For immunofluorescence, MM.1 S cells (2 × 106 cells/mouse) were injected intravenously into three mice and tumor progression was confirmed using BLI at 4 weeks post-injection. Three healthy mice were used as well to assess VEGFR-2 and P-selectin expression. Mice were sacrificed; femurs were processed and embedded in paraffin28. Briefly, the processed slides were heated at 55 °C overnight to remove the paraffin and incubated in xylene twice for 5 min. To rehydrate the tissue, the slides were put into 100% ethanol twice for 3 min. Then 95% ethanol twice for 3 min and 80% ethanol twice for 3 min. The slides were then washed in PBS for 5 min and soaked in double-distilled water for 30 min. Antigen retrieval process was started by inserting 800 μL of unmasking solution (Vector Labs, Burlingame, CA) into 80 mL of double-distilled water. The slides were put into this solution, put into a pressure cooker, and microwaved on high for 8 min and medium for 3 min. The slides were set to cool in an unmasking solution for 20 min and washed in PBS for 5 min. The slides were then blocked with 120 mL of PBS supplemented with 0.3% Triton-x, 5% goat serum, and 5% FBS for 2 h at room temperature. Following blocking, we washed with PBS for 5 min and incubated the slides in the primary antibodies (VEGFR-2 (REA1116), and CD62P (RB40.34; BD Biosciences, San Jose, CA)) diluted in PBS supplemented with 3% bovine serum albumin. Each antibody concentration was ten micrograms per milliliter. The slides were incubated with the antibodies overnight in 4 °C. PBS was used to wash the slides three times for 5 min. A coverslip was then added with mounting medium for imaging. For imaging, we used an Olympus BX51 fluorescent microscope at Ex/em 365/420 and 620/670 nm.

Tube-like formation of ECs on 2D Matrigel and 3DTEBM

On the first day, DiO-labeled MM cells (3 × 104 cells/well) were cultured in regular 96-well plates (2D) or in the 3DTEBM15. To make the 3DTEBM, 40 µL of BM plasma was added to 60 µL RPMI-1640 complete medium with a final concentration of 1 and 4 mg/mL calcium chloride and tranexamic acid, respectively. On the next day, Matrigel was added on top of the 3DTEBM, or to the regular 96-well, as a control (2D). HUVECs were stained with DiD and plated on top of the Matrigel for all well conditions (2D and 3DTEBM; 3 × 104 cells/well), in RPMI-1640 media without serum. The samples were imaged via ZEN 2009 using a fluorescent microscope 4 h post-addition of the HUVECs. Tube length was measured using ImageJ.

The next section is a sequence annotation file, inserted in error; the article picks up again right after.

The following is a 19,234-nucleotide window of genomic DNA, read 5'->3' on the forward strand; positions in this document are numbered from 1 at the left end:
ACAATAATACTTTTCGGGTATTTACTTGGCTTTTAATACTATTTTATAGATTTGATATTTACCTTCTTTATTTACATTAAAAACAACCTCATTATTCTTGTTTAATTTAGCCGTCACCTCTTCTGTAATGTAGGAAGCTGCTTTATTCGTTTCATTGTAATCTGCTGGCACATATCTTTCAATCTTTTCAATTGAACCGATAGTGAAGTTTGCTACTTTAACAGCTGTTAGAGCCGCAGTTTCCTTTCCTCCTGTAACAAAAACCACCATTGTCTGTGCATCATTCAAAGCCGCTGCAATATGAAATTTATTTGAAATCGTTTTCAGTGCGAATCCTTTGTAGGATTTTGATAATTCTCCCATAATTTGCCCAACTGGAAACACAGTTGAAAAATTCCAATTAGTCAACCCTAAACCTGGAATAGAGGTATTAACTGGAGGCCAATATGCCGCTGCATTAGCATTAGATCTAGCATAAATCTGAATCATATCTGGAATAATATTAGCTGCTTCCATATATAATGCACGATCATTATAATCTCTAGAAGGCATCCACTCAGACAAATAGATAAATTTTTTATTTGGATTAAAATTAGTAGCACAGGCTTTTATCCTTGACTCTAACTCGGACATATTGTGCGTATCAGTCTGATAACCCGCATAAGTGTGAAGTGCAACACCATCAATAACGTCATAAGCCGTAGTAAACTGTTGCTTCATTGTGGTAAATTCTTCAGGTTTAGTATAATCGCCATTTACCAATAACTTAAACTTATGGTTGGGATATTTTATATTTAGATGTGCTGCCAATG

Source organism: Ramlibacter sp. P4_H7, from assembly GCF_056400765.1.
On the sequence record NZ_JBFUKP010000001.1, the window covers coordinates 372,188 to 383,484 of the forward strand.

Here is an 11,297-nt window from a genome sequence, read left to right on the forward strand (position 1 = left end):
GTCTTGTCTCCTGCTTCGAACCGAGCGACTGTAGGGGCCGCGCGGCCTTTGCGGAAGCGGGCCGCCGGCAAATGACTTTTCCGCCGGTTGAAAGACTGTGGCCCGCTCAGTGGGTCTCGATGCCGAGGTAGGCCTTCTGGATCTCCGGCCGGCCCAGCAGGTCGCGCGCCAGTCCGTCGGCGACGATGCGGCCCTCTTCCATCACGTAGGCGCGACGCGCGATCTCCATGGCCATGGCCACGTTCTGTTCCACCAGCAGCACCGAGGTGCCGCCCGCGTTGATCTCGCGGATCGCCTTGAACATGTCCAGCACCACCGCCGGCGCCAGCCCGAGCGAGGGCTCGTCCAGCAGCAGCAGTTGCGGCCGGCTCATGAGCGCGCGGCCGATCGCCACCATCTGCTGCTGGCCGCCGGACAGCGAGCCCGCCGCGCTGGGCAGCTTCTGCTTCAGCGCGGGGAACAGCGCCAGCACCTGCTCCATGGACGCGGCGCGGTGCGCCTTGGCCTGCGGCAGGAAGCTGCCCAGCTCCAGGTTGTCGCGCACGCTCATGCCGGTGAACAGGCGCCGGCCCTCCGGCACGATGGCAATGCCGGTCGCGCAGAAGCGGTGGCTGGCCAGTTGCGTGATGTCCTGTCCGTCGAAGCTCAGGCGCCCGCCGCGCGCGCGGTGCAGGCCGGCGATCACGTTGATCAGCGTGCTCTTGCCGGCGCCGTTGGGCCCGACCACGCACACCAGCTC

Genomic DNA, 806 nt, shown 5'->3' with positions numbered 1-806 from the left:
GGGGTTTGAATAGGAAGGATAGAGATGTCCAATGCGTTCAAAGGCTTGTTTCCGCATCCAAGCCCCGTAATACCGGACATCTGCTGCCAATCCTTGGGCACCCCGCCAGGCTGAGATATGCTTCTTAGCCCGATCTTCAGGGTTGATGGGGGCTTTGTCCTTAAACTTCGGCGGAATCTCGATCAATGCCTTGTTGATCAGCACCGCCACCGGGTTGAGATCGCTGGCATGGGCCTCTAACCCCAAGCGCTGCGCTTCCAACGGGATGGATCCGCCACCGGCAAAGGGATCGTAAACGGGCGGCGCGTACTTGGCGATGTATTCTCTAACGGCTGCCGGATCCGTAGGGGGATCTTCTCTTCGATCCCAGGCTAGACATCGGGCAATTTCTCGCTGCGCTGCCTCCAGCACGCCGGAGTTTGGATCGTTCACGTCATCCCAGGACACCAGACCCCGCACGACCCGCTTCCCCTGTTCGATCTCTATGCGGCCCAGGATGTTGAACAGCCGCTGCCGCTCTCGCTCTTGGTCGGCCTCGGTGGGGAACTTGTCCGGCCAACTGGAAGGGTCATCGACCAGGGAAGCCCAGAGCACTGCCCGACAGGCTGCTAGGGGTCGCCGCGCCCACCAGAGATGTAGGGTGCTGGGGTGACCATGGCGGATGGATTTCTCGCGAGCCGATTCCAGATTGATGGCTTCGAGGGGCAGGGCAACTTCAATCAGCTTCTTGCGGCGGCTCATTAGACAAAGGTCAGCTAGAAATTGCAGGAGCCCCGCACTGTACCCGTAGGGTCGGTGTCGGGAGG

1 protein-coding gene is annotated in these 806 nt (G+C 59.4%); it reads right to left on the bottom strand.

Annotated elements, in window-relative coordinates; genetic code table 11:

Expression of P-selectin in ECs cultured with cell lines in vitro

The expression of P-selectin in vitro was evaluated in HUVECs using two models. (i) In the 2D tissue culture model, HUVECs (1 × 104 cells pre-labeled with DiO) and MSP-1 stromal cells (1 × 104 cells) were co-cultured with or without MM cell lines (MM.1S, H929, or OPM-2; 3 × 104 cells) per well in a 96-well plate. (ii) In the 3DTEBM model, MSP-1 stromal cells (1 × 104 cells) with or without MM cell lines (MM.1S, H929, or OPM-2; 3 × 104 cells) were suspended in BM plasma and set to solidify into a 3DTEBM matrix. After 2 h, Matrigel (Corning, Tewksbury, MA) was added on top of the scaffold, and HUVECs (1 × 104 cells pre-labeled with DiO) were added on top of the Matrigel with non-supplemented EGM media. HUVECs and stromal cells with and without MM cells were cultured in 2D and 3DTEBM models for 24 h. Then, the cultures were digested with collagenase, and cells were retrieved for flow cytometry analysis. The experiment was independently repeated three times with five replicates each.

To determine that the increase in P-selectin expression on ECs was specifically associated with the presence of MM, we co-cultured ECs with MM cells or normal peripheral blood mononuclear cells (PBMCs; 3 × 104 cells/well) extracted from healthy donors, in the 3DTEBM following the procedure described above. For the effect of Y27632 on the expression of P-selectin, HUVECs were plated on the 3DTEBM containing MM and treated with free Y27632 (25 μM) for 24 and 48 h and analyzed for P-selectin expression via flow cytometry.

Confocal imaging of 3DTEBM cultures of HUVECs